The Next Big Thing
Posts about next generation technologies and their effect on business.

Predictions for 2010

crystal ball

For the last 5 years I've created a blog entry of my predictions for the coming year. Last year I was pretty conservative because of the economic downturn. 2010 will be a bit brighter, so I'll be a bit more adventurous as well.

2010 is also the start of a new decade. A decade that will be even more tumultuous from an IT perspective than the last one (and that included the end of the .com bubble, a significant financial downturn and numerous political struggles & events). I say that because we are on the cusp of a new wave of technology -- the last decade was the end of the previous wave. The  move forward has been pent up by financial issues. Once the money starts to flow again, it will be on a whole different kind of IT - one that is based more on computers and information being everywhere. There will be new lessons to be learned and value to be generated.

Areas coming into their own in 2010:

Augmented reality - The merger between reality and computer displays is becoming more prevalent and transparent. There were a few good entries on this topic in 2009, and I expect it to increase radically in the mobile computing space. This is one significant way of overcoming information overload issues with the massive amount of data being collected.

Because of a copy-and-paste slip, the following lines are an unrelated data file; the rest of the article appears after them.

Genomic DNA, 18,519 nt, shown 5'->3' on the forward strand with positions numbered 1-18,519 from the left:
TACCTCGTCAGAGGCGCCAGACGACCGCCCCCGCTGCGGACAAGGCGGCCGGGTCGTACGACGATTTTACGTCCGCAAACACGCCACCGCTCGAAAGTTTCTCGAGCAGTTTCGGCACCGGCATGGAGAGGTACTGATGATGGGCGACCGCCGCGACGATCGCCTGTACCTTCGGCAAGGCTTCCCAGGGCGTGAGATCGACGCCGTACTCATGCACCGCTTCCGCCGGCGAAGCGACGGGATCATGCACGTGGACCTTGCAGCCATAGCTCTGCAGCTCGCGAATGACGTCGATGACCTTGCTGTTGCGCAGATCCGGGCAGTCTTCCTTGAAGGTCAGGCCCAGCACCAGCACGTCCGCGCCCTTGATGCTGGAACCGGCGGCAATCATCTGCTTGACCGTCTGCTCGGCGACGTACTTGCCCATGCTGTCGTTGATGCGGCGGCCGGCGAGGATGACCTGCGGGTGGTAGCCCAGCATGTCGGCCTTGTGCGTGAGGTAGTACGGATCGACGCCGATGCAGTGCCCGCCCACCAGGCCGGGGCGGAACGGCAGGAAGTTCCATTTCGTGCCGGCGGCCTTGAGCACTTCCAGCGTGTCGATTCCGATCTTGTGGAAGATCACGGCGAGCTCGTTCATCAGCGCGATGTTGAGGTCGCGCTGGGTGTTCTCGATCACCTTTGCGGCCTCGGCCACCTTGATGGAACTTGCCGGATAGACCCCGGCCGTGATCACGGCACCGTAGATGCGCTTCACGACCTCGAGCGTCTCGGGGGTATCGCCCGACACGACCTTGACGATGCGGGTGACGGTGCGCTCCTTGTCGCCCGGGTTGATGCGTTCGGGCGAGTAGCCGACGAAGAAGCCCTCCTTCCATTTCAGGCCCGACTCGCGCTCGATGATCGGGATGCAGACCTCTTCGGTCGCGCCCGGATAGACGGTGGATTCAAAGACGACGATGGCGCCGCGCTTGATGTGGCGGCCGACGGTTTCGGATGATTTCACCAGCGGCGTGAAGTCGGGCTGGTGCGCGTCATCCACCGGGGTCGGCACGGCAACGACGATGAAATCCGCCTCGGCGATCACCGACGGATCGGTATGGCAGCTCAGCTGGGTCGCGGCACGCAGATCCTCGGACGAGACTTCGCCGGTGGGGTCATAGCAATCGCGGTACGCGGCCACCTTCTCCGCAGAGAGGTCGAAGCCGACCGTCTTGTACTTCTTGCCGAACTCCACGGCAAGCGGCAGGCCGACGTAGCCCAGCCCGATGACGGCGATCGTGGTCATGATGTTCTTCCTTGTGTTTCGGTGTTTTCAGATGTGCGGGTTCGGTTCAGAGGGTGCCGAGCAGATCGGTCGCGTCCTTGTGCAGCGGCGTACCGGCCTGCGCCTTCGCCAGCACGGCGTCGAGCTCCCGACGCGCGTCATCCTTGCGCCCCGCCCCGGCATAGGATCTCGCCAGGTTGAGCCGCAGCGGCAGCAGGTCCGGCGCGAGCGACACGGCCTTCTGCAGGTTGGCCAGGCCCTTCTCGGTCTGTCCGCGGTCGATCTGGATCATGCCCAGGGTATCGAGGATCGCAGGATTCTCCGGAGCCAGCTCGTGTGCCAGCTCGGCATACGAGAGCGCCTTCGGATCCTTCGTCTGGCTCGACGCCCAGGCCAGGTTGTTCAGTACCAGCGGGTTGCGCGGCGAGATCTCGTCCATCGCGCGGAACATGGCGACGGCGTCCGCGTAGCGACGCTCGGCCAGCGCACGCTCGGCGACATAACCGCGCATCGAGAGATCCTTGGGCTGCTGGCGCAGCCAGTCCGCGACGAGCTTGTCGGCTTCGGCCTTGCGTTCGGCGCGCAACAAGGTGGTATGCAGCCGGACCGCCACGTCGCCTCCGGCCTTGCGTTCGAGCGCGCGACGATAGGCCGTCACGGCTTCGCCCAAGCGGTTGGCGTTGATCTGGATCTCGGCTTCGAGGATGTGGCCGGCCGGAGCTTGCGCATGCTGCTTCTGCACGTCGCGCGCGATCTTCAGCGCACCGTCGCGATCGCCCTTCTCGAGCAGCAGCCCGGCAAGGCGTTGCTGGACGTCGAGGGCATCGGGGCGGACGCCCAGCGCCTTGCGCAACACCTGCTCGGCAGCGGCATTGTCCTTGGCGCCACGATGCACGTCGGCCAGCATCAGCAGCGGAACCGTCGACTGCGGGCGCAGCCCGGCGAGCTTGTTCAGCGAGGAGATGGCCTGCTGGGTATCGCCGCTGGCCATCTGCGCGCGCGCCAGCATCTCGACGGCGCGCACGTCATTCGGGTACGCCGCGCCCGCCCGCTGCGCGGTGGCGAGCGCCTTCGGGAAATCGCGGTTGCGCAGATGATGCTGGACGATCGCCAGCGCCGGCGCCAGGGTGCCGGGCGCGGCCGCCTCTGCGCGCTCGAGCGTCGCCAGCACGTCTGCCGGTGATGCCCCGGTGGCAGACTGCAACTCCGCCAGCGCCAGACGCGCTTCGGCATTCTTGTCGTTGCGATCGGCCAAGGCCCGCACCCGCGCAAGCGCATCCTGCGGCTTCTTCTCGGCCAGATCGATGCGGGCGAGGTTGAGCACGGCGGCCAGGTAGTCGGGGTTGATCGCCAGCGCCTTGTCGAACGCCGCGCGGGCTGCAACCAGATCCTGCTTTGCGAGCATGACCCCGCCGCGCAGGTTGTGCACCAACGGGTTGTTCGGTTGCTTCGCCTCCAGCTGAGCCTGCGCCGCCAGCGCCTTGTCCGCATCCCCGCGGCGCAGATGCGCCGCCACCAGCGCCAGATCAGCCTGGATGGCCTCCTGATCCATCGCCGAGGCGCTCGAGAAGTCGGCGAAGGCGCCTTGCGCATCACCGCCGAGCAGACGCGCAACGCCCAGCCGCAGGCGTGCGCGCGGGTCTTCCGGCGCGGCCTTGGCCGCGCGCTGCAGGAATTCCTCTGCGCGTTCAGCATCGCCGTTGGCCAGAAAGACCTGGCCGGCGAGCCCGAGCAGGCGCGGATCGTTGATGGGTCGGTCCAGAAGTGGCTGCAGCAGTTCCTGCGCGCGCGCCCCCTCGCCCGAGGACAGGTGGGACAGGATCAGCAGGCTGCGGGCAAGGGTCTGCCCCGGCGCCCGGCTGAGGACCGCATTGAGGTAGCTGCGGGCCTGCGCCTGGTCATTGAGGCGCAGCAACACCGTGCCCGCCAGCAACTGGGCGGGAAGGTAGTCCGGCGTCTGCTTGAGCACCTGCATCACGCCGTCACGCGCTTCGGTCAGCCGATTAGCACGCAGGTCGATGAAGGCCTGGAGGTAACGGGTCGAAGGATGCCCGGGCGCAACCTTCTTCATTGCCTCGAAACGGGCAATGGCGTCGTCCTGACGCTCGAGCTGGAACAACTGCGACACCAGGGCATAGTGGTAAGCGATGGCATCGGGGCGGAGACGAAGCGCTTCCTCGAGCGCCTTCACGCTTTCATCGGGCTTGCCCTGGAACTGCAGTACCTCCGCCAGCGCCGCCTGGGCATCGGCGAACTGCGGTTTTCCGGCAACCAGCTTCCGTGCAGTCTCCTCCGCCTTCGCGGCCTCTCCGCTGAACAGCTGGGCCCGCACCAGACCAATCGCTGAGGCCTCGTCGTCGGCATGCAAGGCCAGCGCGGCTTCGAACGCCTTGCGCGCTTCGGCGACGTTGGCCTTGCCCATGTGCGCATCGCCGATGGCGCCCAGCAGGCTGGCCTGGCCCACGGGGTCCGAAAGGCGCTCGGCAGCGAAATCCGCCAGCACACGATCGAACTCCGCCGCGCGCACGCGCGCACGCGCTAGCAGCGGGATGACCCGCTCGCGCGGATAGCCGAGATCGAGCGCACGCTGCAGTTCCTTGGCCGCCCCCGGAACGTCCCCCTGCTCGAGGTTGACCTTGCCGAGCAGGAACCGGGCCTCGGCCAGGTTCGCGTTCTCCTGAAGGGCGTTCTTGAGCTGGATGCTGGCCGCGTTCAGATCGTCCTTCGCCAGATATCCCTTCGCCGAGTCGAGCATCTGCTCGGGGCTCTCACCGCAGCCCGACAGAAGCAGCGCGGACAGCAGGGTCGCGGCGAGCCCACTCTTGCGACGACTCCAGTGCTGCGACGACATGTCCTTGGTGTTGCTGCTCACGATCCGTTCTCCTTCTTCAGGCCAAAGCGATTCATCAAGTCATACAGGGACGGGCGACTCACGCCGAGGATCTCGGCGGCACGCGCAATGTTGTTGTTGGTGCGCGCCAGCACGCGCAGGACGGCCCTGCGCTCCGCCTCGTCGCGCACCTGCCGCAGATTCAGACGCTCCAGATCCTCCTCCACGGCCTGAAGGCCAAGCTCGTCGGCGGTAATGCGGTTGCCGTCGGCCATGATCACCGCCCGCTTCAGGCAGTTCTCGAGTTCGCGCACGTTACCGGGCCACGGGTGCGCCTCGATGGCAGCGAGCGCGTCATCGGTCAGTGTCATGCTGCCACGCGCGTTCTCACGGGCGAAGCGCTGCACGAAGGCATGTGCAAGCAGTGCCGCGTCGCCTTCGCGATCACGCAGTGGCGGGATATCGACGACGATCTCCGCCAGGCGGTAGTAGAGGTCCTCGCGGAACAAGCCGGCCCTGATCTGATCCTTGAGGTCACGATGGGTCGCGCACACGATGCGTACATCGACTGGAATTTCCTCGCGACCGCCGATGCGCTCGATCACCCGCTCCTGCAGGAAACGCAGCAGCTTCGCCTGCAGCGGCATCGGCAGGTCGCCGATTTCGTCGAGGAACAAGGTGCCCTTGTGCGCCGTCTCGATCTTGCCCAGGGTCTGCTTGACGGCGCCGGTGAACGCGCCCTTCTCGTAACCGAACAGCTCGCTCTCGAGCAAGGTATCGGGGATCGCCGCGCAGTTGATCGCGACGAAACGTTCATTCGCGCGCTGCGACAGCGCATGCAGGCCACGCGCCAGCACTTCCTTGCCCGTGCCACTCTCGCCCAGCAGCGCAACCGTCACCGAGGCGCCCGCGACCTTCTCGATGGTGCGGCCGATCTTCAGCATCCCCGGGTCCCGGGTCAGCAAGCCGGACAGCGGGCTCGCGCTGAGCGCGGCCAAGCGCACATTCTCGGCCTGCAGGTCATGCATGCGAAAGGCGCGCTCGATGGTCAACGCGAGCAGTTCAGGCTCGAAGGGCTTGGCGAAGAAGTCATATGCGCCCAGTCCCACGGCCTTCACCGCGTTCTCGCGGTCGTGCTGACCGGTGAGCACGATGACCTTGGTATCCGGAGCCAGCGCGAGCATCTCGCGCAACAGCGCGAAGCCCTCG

Social computing will continue its mobility path. Although the static desktop will still access it the vast majority of social computing will be via the mobile platform. It will also continue to use the location information of the mobile device in totally new ways, supplementing our experience and likely utilize augmented reality techniques as well.

Another type of augmented reality is through the use of 3D techniques & standards. Now that 3D movies are becoming commonplace and 3D TV is possible, the use of 3D visualization for all kinds of applications will become apparent in 2010. Our minds are set up to take in 3D information so we'll find numerous ways to take advantage of it in business as well. 3D visualization of other emerging technologies (like Nano) will become common as well.

Besides just how we look at data, the way we manipulate it will change in 2010 as well. The venerable SQL database will begin to succumb to the increased pressure by highly parallel techniques like mapreduce and other noSQL techniques. New SQL approaches will need to be developed. We are going to hear much more about them in 2010.

There will be a significant focus on data de-duplication -- a way for organizations to overcome some of the cost related to the age of abundance of data. The amount of information created by mankind doubles every 18 months. For organizations who are deploying sensors and gathering unstructured data in a big way, it can be twice that fast. Much of business data is redundant, like e-mail attachments and backup sets. Organizations will be inundated with hardware and software solutions to address data storage exponential growth in 2010 with a whole new set of products and services.